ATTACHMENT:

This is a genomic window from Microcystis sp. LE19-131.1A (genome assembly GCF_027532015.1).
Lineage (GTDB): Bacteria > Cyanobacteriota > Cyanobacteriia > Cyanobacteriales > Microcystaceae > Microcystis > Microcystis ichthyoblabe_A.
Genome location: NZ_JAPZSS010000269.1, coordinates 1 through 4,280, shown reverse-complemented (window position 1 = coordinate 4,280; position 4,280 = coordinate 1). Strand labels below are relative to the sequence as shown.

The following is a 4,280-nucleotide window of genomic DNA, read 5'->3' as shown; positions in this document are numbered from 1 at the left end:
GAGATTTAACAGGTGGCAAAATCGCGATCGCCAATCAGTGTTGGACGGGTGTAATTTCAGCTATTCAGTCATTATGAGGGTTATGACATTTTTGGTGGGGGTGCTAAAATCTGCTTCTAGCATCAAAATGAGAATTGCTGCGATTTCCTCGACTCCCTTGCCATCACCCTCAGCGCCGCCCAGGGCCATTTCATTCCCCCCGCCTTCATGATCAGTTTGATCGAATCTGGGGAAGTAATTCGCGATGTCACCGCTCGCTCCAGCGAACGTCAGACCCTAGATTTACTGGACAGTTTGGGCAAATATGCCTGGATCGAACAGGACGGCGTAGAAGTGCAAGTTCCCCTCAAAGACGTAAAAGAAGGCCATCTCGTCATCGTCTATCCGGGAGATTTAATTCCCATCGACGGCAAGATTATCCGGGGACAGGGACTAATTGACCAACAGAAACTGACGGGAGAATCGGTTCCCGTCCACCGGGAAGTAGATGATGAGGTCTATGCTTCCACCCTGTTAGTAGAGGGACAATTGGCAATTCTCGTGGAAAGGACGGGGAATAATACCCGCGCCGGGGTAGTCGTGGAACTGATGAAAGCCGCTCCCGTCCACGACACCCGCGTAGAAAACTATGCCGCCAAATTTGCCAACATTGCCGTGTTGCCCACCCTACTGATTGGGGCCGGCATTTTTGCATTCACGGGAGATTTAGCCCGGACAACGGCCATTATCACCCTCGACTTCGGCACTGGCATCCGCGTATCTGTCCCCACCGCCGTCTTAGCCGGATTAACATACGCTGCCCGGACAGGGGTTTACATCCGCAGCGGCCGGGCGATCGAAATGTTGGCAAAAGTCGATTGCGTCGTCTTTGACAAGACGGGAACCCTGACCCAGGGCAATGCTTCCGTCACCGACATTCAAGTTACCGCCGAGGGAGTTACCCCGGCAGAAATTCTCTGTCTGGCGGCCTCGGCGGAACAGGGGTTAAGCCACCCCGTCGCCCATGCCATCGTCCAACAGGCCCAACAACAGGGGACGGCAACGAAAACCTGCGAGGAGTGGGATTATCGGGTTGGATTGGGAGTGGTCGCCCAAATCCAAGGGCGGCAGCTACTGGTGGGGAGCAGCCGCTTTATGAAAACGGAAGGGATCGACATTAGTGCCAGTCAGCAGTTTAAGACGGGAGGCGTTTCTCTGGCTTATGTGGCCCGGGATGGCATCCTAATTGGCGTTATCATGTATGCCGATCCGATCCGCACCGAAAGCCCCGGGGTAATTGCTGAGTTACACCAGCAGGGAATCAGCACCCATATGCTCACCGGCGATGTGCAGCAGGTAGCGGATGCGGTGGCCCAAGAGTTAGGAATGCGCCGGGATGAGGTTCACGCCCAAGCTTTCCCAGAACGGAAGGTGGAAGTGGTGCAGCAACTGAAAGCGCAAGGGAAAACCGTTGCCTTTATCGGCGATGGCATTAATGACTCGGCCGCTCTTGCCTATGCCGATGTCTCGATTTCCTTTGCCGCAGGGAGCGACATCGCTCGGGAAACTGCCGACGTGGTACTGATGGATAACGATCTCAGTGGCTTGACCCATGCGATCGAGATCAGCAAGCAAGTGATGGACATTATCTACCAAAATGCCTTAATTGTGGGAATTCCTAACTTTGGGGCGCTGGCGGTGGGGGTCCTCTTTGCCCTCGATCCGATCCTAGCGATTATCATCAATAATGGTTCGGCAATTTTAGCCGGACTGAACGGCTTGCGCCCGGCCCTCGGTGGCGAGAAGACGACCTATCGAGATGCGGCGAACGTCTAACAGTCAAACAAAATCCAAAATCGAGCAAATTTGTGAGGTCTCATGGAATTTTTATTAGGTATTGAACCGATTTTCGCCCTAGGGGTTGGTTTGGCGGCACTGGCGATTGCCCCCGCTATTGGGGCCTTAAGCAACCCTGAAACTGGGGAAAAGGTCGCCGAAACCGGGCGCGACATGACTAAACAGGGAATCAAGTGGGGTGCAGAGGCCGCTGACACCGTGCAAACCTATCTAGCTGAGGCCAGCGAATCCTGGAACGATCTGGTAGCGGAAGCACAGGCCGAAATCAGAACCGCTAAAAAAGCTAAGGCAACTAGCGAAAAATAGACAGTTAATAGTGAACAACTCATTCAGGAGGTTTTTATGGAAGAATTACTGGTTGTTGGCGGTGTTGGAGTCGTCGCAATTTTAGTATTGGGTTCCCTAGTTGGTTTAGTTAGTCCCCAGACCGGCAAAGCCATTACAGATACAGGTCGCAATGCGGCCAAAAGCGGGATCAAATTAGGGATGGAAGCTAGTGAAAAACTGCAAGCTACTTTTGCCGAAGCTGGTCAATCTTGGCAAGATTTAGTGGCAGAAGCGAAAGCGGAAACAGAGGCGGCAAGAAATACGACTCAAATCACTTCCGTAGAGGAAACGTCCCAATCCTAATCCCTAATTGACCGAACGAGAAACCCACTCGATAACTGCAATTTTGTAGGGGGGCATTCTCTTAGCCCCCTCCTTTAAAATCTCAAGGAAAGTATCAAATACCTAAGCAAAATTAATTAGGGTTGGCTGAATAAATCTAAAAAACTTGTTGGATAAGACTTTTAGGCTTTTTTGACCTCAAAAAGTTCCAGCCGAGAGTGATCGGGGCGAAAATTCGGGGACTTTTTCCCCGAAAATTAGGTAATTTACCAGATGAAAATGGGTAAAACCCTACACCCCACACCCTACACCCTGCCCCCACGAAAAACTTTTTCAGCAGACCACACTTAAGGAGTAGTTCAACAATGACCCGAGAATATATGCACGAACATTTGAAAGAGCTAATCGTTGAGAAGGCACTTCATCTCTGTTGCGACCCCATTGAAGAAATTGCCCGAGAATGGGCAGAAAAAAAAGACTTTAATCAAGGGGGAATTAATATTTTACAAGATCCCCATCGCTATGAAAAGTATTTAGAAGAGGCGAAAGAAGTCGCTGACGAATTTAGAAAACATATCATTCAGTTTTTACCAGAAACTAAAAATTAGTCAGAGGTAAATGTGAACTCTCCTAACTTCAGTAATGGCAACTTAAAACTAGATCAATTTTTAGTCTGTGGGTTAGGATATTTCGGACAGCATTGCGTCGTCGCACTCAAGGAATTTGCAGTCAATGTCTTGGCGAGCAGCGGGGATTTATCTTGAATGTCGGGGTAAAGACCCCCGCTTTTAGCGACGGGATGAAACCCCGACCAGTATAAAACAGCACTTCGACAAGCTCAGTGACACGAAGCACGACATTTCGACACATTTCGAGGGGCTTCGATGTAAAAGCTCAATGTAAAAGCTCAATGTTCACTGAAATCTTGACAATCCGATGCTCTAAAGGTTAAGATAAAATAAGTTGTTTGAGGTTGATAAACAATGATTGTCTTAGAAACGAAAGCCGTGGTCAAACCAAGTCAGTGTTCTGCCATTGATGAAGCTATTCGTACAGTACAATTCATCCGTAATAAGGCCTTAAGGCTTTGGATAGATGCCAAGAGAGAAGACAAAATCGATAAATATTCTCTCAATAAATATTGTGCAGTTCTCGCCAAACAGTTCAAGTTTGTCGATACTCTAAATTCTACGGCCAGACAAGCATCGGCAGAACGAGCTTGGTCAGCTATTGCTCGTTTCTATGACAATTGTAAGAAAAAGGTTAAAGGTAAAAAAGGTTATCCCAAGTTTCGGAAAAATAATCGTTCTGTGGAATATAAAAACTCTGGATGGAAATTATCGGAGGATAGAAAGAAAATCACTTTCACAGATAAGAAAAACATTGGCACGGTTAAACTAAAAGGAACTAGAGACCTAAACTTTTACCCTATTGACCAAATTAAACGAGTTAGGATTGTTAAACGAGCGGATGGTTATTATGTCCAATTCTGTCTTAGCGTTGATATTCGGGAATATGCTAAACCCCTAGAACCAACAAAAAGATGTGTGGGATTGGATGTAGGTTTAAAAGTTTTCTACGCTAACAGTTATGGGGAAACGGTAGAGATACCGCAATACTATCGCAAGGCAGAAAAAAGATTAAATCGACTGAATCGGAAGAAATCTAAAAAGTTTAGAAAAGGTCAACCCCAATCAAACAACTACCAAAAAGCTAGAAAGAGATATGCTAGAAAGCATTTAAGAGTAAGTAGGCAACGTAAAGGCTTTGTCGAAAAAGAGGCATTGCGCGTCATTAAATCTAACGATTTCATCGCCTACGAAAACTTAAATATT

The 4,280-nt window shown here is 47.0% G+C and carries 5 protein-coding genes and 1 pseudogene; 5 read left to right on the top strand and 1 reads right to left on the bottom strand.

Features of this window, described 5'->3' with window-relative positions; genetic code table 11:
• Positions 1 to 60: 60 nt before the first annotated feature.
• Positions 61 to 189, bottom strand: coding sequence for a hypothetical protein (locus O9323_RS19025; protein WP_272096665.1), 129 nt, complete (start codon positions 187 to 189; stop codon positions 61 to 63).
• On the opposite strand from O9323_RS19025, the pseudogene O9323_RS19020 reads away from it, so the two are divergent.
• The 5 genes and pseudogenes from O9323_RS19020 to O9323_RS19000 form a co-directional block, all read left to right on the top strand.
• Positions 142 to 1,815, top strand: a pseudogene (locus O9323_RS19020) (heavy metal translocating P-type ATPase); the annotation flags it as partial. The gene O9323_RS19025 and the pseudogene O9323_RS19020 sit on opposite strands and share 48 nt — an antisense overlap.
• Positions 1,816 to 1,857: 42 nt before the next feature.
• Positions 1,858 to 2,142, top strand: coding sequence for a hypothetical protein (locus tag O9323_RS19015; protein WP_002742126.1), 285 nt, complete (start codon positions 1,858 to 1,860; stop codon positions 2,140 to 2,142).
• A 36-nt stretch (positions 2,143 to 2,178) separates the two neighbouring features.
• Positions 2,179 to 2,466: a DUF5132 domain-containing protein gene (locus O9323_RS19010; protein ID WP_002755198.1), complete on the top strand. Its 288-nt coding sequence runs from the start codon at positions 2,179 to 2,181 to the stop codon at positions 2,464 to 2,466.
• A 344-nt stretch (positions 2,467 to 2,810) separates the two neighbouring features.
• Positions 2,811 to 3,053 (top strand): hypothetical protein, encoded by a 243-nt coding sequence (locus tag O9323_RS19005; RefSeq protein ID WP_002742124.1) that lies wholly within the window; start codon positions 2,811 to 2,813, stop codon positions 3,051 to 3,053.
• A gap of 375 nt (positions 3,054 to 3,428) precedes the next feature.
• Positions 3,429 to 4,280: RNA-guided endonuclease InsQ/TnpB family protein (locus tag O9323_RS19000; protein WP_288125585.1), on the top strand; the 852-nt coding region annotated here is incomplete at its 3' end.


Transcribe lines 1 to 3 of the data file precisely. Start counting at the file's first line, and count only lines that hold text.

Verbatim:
This is a genomic window from Microcystis sp. LE19-131.1A (genome assembly GCF_027532015.1).
Lineage (GTDB): Bacteria > Cyanobacteriota > Cyanobacteriia > Cyanobacteriales > Microcystaceae > Microcystis > Microcystis ichthyoblabe_A.
Genome location: NZ_JAPZSS010000269.1, coordinates 1 through 4,280, shown reverse-complemented (window position 1 = coordinate 4,280; position 4,280 = coordinate 1). Strand labels below are relative to the sequence as shown.